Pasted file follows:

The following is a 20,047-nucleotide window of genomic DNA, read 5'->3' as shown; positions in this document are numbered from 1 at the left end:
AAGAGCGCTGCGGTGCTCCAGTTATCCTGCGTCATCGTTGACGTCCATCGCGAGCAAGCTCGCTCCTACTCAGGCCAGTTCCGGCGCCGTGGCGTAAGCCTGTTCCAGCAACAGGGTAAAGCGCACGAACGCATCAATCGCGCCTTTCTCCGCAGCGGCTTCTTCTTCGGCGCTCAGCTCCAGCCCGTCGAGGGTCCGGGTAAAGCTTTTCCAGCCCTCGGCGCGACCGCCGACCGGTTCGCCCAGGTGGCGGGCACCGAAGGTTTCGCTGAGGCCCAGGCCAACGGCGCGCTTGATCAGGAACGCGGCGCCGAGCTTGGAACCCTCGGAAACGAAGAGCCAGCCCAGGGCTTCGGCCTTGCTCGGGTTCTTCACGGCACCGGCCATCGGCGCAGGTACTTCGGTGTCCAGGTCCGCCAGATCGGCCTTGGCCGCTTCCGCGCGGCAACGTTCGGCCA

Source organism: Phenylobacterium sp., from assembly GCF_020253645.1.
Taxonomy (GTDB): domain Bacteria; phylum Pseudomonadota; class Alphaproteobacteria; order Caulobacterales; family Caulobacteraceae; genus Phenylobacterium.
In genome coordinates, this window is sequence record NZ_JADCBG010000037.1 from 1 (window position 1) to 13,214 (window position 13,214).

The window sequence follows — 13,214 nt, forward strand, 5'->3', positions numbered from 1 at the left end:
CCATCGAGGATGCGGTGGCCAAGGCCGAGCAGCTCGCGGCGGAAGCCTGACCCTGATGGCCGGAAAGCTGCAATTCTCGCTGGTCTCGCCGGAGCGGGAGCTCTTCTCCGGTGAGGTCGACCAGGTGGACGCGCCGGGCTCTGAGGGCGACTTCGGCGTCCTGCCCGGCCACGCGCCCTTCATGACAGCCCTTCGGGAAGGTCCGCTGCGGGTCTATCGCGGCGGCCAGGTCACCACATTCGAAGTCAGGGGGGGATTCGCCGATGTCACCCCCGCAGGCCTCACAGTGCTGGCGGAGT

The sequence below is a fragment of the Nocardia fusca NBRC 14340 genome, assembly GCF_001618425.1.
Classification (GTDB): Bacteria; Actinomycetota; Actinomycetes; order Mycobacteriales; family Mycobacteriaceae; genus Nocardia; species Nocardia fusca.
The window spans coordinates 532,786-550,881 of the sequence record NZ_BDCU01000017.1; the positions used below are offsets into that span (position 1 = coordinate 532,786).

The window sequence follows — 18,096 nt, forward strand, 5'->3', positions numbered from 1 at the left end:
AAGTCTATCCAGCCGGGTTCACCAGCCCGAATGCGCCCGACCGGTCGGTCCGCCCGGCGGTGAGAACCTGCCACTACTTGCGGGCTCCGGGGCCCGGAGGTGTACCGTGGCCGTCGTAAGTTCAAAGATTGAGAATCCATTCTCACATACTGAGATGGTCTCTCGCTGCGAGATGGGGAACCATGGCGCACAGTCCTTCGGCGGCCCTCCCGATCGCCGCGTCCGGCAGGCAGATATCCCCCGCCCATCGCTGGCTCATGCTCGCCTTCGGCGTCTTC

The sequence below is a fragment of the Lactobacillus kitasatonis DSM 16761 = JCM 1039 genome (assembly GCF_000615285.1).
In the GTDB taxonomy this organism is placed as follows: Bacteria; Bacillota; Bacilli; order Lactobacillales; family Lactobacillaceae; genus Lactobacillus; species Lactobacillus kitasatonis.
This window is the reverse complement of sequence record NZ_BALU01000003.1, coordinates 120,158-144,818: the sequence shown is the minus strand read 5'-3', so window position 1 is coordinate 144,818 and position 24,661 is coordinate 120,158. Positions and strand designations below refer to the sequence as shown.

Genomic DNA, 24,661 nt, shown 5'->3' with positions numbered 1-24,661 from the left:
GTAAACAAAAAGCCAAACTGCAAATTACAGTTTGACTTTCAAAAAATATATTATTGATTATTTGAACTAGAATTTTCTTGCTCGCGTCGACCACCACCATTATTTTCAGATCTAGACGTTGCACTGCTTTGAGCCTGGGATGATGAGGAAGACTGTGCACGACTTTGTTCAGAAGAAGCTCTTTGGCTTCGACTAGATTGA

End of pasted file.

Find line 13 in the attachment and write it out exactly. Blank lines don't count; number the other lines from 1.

The sequence below is a fragment of the Lactobacillus kitasatonis DSM 16761 = JCM 1039 genome (assembly GCF_000615285.1).